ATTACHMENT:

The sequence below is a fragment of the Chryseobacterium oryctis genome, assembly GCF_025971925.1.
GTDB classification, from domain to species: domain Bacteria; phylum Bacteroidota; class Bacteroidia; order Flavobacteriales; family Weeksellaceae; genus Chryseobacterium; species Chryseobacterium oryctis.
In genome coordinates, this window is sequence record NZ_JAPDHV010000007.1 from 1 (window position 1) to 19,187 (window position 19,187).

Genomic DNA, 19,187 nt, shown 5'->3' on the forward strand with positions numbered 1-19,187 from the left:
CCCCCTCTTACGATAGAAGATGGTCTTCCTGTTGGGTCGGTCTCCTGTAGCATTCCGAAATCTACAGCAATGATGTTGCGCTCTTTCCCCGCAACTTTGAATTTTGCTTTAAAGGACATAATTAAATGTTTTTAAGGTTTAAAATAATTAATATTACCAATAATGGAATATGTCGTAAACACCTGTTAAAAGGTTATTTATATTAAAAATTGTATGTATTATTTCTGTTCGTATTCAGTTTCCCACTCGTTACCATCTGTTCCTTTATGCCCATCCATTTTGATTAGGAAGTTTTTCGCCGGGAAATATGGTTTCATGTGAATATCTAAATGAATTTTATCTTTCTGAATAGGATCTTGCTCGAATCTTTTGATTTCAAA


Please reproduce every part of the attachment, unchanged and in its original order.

The sequence below is a fragment of the Chryseobacterium oryctis genome, assembly GCF_025971925.1.
GTDB classification, from domain to species: domain Bacteria; phylum Bacteroidota; class Bacteroidia; order Flavobacteriales; family Weeksellaceae; genus Chryseobacterium; species Chryseobacterium oryctis.
In genome coordinates, this window is sequence record NZ_JAPDHV010000007.1 from 1 (window position 1) to 19,187 (window position 19,187).

Genomic DNA, 19,187 nt, shown 5'->3' on the forward strand with positions numbered 1-19,187 from the left:
CCCCCTCTTACGATAGAAGATGGTCTTCCTGTTGGGTCGGTCTCCTGTAGCATTCCGAAATCTACAGCAATGATGTTGCGCTCTTTCCCCGCAACTTTGAATTTTGCTTTAAAGGACATAATTAAATGTTTTTAAGGTTTAAAATAATTAATATTACCAATAATGGAATATGTCGTAAACACCTGTTAAAAGGTTATTTATATTAAAAATTGTATGTATTATTTCTGTTCGTATTCAGTTTCCCACTCGTTACCATCTGTTCCTTTATGCCCATCCATTTTGATTAGGAAGTTTTTCGCCGGGAAATATGGTTTCATGTGAATATCTAAATGAATTTTATCTTTCTGAATAGGATCTTGCTCGAATCTTTTGATTTCAAA